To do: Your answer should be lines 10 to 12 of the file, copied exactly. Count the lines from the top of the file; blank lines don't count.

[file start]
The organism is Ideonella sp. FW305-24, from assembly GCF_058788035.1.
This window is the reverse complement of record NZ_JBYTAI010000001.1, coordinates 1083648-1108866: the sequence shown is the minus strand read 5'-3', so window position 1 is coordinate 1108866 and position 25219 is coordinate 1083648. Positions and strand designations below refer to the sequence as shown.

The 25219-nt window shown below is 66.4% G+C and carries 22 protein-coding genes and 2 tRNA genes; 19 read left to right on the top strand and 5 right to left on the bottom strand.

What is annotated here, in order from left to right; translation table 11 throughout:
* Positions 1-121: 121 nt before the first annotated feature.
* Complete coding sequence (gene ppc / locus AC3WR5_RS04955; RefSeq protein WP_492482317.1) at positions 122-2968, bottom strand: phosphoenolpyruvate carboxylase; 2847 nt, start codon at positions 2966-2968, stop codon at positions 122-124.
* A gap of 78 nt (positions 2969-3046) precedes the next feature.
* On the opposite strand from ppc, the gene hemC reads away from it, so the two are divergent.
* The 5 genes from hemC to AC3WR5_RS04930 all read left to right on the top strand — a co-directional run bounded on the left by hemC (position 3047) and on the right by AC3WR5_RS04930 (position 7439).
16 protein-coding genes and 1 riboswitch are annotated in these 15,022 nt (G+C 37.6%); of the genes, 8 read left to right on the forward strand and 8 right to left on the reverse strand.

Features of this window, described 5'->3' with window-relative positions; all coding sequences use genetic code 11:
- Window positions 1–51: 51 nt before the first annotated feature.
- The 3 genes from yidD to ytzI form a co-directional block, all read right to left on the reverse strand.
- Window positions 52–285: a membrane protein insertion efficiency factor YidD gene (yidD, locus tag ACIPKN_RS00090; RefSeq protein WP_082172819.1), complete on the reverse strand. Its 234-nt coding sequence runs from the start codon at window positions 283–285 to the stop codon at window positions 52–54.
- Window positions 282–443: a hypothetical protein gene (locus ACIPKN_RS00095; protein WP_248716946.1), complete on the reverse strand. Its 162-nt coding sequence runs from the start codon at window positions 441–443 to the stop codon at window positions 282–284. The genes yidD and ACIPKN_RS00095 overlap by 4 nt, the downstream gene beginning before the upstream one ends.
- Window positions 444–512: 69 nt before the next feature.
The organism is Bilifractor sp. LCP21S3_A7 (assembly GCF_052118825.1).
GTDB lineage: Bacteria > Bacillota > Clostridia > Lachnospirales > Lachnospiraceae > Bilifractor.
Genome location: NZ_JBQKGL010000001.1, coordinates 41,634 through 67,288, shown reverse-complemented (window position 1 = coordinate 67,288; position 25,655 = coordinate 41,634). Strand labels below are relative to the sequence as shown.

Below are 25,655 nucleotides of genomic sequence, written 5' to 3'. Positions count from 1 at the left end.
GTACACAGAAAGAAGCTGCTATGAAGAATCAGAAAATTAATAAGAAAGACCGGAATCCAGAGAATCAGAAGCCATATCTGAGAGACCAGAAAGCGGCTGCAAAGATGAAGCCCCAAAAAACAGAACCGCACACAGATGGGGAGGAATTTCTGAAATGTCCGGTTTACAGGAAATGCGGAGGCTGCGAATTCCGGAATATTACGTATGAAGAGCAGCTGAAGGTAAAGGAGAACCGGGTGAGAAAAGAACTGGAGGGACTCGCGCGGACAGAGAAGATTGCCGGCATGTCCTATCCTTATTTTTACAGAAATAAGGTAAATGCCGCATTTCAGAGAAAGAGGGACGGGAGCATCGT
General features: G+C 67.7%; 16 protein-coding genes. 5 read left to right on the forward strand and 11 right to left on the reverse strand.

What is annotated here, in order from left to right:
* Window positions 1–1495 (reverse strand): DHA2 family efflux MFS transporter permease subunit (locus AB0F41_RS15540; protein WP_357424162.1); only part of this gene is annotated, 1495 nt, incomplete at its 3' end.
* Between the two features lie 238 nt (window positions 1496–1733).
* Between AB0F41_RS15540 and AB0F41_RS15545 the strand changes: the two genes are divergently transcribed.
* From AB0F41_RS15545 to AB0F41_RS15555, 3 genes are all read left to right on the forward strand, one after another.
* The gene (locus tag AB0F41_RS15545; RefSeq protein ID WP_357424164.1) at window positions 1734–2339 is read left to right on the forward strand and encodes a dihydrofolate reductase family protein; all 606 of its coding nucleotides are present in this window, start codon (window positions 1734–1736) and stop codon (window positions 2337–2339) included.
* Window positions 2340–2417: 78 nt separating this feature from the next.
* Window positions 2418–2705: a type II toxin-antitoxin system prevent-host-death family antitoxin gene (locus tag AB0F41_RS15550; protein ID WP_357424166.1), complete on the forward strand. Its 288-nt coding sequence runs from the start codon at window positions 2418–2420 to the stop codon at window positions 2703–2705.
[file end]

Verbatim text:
16 protein-coding genes and 1 riboswitch are annotated in these 15,022 nt (G+C 37.6%); of the genes, 8 read left to right on the forward strand and 8 right to left on the reverse strand.

Features of this window, described 5'->3' with window-relative positions; all coding sequences use genetic code 11:
- Window positions 1–51: 51 nt before the first annotated feature.